Getting Back on Track Financially

by Jason Butler on July 6, 2016 · 0 comments

Getting Backon TrackFinaciallyHello, Dinks. I hope you all are having a great summer so far. Mine is going pretty well, so I can’t complain. My finances are alright, and I ‘m actively paying down my debt. A couple of summers ago that wasn’t the case. I was struggling badly. I had two part-time jobs, and I was behind on several bills. If you or your partner is in a similar situation, I want you to know that it won’t last forever. Today, I want to share with you a few tips that will help you to get back on track financially.

Live below your means

The first item on the list is to live below your means. I know you’ve heard this statement several times over the years, but do you really understand what it means? To live below your means is to create a lifestyle that you can pay for with money left over. It is something that I think everyone should shoot for. A few ways that you can do that is to challenge everything such as your cable bill, your insurance, and your internet. You can also make sure that you budget certain activities into your life instead of randomly just doing them.

Should you use credit or not

This next thought is very important. Every time you think about using your credit card or getting a new loan, I want you to take the time to calculate what you might pay in interest in the long run. Unless you pay that credit card or loan off each month, you will have some sort of interest. Credit card interest rates fluctuate. Some could start off at 6 or 7% while others could be at 19 or 20%. It just depends on your credit score. Loans are the same way. Their interest rates can vary as well. If you have the funds to pay the credit card or loan off each month, I don’t see a problem with you using them. If you struggle with credit cards, don’t get yourself in a hole.

Watch your spending

Watching your spending is the next tip on the list. Improving your personal finances is all about taking a real look at what you’re spending and debating what’s important and what’s not. Below are a few things that you can do to help lower your spending.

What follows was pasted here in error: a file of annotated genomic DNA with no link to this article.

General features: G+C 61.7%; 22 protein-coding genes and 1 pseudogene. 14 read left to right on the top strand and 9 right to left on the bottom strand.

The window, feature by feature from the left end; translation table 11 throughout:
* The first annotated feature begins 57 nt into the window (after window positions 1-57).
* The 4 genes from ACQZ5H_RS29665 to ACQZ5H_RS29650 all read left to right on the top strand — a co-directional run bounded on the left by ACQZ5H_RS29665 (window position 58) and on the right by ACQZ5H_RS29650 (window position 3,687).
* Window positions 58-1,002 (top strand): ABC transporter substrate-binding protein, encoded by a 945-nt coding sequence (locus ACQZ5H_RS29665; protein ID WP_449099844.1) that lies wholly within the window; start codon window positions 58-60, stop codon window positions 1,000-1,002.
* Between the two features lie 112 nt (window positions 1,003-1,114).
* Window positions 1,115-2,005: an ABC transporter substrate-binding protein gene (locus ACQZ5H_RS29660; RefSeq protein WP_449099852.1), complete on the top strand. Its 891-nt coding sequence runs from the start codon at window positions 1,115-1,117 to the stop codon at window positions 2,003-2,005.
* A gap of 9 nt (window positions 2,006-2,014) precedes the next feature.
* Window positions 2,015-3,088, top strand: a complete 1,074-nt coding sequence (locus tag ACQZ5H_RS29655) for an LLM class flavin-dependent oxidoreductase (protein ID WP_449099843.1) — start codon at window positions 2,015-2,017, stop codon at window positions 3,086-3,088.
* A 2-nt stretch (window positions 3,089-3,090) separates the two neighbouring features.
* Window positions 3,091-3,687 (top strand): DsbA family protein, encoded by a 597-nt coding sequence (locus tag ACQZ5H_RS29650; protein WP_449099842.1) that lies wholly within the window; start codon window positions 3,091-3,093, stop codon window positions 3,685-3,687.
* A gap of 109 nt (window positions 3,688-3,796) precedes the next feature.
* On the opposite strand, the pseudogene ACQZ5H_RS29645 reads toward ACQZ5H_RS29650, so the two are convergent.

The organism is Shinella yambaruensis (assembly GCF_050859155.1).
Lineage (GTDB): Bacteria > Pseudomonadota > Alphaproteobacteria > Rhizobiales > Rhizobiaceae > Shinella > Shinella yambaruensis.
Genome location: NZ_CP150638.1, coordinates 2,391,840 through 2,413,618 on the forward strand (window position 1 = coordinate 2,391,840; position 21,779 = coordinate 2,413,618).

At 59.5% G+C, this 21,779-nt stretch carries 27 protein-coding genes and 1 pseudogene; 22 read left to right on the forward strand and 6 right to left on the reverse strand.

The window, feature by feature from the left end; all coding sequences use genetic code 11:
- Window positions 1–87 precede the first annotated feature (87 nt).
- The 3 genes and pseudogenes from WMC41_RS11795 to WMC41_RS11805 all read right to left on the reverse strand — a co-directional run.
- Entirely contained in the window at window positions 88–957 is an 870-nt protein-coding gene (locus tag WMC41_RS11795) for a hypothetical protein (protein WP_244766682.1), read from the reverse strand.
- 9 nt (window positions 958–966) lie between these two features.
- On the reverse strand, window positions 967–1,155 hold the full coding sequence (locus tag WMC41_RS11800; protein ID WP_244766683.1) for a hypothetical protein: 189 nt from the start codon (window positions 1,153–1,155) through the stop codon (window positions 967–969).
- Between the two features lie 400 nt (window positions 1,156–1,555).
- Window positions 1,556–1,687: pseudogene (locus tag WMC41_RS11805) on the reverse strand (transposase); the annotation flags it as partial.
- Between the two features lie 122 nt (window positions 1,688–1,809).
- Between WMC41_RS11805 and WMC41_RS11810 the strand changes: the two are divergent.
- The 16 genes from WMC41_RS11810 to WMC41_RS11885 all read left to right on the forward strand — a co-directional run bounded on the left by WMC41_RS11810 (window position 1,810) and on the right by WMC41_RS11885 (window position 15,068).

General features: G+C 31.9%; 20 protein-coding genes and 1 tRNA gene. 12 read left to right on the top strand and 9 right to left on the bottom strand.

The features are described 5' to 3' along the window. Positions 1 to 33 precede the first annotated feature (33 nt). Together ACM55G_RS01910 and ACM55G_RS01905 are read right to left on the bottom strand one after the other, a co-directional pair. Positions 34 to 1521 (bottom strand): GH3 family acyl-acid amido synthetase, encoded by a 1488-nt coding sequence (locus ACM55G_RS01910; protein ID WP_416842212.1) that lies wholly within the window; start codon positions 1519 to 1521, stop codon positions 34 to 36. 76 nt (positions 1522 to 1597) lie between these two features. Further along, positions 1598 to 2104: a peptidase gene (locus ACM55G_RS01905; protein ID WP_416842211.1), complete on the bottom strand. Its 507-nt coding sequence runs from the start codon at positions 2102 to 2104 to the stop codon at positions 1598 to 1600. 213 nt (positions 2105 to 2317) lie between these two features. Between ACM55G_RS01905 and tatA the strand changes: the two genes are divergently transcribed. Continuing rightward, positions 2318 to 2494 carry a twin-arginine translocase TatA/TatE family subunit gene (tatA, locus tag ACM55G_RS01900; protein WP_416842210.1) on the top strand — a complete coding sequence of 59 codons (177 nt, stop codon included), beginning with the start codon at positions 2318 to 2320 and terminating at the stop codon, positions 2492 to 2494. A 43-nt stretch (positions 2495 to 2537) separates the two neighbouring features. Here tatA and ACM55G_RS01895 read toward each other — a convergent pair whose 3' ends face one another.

• Bring your lunch to work instead of buying it. You and your partner can meal prep each week. That way you won’t have to buy your lunch at work each day.
  • Skip the expensive cappuccino. Make your own. It’s cheaper.
  • Use baking soda and vinegar as inexpensive cleaning products.

There are a couple of ways that you can track your spending too. You can do it the old-fashioned way and use a check register. You can also use an online program such as Mint or Personal Capital. Tracking your spending may take a little time in the beginning, but it’s worth it.


The final tip is to diversify, Do not put all your eggs in one basket. The reason is simple. You may have some investments in your portfolio perform poorly at any time, but diversification should also have you invested in some well-performing assets as well.

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DINKS (Dual Income No Kids) Finance focuses on personal finance for couples. While by no means financial experts, we strive to provide readers with new, innovative ways of thinking about finance. Sign up now to get our ebook, "Making Money Tips for Couples" FREE.

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